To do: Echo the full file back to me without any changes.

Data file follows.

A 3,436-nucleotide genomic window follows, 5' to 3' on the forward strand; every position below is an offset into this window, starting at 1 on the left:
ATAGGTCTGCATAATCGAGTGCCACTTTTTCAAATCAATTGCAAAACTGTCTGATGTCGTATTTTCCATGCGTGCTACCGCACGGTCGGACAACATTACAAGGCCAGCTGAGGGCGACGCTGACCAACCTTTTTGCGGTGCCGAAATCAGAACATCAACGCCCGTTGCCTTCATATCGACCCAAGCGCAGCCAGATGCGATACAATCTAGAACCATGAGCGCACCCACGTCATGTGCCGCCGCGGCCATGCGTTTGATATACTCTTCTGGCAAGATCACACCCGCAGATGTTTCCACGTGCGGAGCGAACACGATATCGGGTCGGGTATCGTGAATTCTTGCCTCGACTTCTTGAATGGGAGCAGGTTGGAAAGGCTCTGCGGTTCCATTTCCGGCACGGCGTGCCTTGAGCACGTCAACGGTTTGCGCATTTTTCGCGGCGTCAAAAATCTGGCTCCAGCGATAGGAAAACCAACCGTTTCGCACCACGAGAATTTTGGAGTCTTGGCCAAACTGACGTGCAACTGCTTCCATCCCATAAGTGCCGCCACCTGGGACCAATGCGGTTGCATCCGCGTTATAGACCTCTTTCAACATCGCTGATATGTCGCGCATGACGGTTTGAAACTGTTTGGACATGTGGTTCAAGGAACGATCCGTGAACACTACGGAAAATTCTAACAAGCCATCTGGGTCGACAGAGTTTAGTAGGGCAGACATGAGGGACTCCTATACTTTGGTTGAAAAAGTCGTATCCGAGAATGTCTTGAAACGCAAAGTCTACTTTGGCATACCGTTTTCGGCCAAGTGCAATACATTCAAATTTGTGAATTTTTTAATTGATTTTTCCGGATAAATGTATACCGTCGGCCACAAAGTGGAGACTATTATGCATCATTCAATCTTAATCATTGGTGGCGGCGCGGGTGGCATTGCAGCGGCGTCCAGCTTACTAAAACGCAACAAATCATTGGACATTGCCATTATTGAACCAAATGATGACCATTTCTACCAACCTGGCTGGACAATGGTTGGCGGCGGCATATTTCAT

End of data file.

A 3,436-nucleotide genomic window follows, 5' to 3' on the forward strand; every position below is an offset into this window, starting at 1 on the left:
ATAGGTCTGCATAATCGAGTGCCACTTTTTCAAATCAATTGCAAAACTGTCTGATGTCGTATTTTCCATGCGTGCTACCGCACGGTCGGACAACATTACAAGGCCAGCTGAGGGCGACGCTGACCAACCTTTTTGCGGTGCCGAAATCAGAACATCAACGCCCGTTGCCTTCATATCGACCCAAGCGCAGCCAGATGCGATACAATCTAGAACCATGAGCGCACCCACGTCATGTGCCGCCGCGGCCATGCGTTTGATATACTCTTCTGGCAAGATCACACCCGCAGATGTTTCCACGTGCGGAGCGAACACGATATCGGGTCGGGTATCGTGAATTCTTGCCTCGACTTCTTGAATGGGAGCAGGTTGGAAAGGCTCTGCGGTTCCATTTCCGGCACGGCGTGCCTTGAGCACGTCAACGGTTTGCGCATTTTTCGCGGCGTCAAAAATCTGGCTCCAGCGATAGGAAAACCAACCGTTTCGCACCACGAGAATTTTGGAGTCTTGGCCAAACTGACGTGCAACTGCTTCCATCCCATAAGTGCCGCCACCTGGGACCAATGCGGTTGCATCCGCGTTATAGACCTCTTTCAACATCGCTGATATGTCGCGCATGACGGTTTGAAACTGTTTGGACATGTGGTTCAAGGAACGATCCGTGAACACTACGGAAAATTCTAACAAGCCATCTGGGTCGACAGAGTTTAGTAGGGCAGACATGAGGGACTCCTATACTTTGGTTGAAAAAGTCGTATCCGAGAATGTCTTGAAACGCAAAGTCTACTTTGGCATACCGTTTTCGGCCAAGTGCAATACATTCAAATTTGTGAATTTTTTAATTGATTTTTCCGGATAAATGTATACCGTCGGCCACAAAGTGGAGACTATTATGCATCATTCAATCTTAATCATTGGTGGCGGCGCGGGTGGCATTGCAGCGGCGTCCAGCTTACTAAAACGCAACAAATCATTGGACATTGCCATTATTGAACCAAATGATGACCATTTCTACCAACCTGGCTGGACAATGGTTGGCGGCGGCATATTTCAT